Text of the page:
No, a real woman is someone that is living and breathing and has human consciousness. A real woman is short, tall, skinny, fat, fit, flabby, white, black, tan, yellow, red, brown, able-bodied, disabled, trans, masculine, feminine, etc. A real woman is someone who identifies as a woman.There isn't a certain way to have a body. Society makes us think there is, but in reality, there isn't.

The diet industry is a major component in this. Every single day you see products and programs that aim towards women with the message of, "LOSE WEIGHT OR YOU WILL LOSE YOUR WORTH AS A PERSON!" Because of those messages, many women fall for the trap and end up going on very unhealthy diets. Almost all of them will gain the weight they lost back. And when they do, they feel like failures and worthless.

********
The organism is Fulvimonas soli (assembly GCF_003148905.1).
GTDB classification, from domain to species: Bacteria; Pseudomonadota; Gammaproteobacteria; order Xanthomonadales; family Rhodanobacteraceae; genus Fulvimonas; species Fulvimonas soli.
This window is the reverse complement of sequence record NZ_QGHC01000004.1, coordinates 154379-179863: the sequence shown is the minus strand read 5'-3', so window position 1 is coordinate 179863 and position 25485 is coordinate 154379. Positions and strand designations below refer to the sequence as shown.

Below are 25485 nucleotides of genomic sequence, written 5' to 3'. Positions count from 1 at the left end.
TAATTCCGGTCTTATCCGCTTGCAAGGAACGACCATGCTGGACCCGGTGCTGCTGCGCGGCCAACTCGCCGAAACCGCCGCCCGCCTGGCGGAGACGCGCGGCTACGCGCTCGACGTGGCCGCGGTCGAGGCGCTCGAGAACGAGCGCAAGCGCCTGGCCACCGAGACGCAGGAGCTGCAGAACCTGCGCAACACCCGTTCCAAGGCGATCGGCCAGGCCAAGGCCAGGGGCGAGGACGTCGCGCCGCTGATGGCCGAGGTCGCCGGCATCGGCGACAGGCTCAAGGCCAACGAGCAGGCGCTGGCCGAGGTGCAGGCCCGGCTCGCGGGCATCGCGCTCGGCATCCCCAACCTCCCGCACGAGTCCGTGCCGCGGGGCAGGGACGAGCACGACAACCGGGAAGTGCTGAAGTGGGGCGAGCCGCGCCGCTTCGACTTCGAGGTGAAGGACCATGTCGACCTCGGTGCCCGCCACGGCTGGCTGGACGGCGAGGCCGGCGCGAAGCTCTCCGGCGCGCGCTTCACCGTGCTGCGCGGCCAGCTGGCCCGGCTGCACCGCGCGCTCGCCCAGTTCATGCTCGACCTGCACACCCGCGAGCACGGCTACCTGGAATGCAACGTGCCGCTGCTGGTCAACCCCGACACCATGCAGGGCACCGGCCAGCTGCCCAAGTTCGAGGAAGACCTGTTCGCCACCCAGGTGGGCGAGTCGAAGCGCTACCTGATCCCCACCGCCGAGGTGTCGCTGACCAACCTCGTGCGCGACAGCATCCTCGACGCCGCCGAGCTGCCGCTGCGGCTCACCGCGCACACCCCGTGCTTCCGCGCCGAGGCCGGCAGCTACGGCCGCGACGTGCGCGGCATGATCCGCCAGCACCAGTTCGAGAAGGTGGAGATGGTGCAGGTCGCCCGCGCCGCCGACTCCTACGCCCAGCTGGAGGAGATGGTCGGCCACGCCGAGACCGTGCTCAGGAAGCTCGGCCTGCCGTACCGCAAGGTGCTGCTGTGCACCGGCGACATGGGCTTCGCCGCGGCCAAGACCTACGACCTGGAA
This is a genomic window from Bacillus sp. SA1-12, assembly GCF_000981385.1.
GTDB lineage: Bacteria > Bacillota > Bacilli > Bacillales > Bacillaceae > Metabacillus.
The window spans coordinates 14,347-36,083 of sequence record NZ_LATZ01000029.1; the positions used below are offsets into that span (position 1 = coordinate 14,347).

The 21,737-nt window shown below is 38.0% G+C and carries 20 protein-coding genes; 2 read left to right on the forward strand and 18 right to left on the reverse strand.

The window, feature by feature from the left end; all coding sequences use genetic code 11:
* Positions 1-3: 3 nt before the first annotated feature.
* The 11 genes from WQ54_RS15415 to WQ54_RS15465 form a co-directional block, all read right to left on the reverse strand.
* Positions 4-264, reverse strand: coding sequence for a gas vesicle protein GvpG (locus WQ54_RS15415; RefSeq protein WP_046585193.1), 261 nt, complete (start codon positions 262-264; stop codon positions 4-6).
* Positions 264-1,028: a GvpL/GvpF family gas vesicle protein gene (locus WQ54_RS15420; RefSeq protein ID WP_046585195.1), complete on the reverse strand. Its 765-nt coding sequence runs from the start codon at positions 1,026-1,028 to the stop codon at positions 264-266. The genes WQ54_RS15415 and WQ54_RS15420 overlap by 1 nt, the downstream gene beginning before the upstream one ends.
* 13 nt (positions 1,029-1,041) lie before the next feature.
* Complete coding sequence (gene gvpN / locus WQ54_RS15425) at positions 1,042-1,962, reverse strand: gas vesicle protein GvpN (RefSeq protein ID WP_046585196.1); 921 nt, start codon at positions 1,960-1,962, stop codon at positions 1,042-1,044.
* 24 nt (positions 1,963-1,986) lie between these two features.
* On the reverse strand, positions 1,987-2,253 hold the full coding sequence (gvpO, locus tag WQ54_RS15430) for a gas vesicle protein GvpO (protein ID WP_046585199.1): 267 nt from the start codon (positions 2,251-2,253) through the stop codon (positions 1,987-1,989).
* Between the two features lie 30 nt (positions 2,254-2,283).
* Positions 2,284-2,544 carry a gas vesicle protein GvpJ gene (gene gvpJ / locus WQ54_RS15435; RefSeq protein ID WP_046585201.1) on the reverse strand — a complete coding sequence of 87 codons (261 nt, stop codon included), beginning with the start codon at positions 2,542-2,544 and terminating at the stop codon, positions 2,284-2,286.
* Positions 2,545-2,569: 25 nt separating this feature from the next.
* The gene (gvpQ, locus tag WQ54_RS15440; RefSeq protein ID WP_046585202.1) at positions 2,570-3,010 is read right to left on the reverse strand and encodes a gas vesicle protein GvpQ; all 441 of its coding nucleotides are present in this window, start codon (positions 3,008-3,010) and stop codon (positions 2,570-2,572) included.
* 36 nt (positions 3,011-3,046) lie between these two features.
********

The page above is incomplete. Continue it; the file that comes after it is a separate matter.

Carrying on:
Worth as a human being is not related to weight at all. Unfortunately in our capitalistic society, a woman's body is seen as her "project," thus it's exploited to create corporate gains and to fatten the wallets of the CEOs. It's disgusting.

[ 01-31-2012, 08:54 PM: Message edited by: Sulma ]

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BustaEve
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I'm currently overweight/fat, but I too find "real women have curves" to be slightly offensive. Since as Sulma states a woman is someone who identifies as being a woman, and just because you don't have hips or large breasts doesn't mean you're not a woman.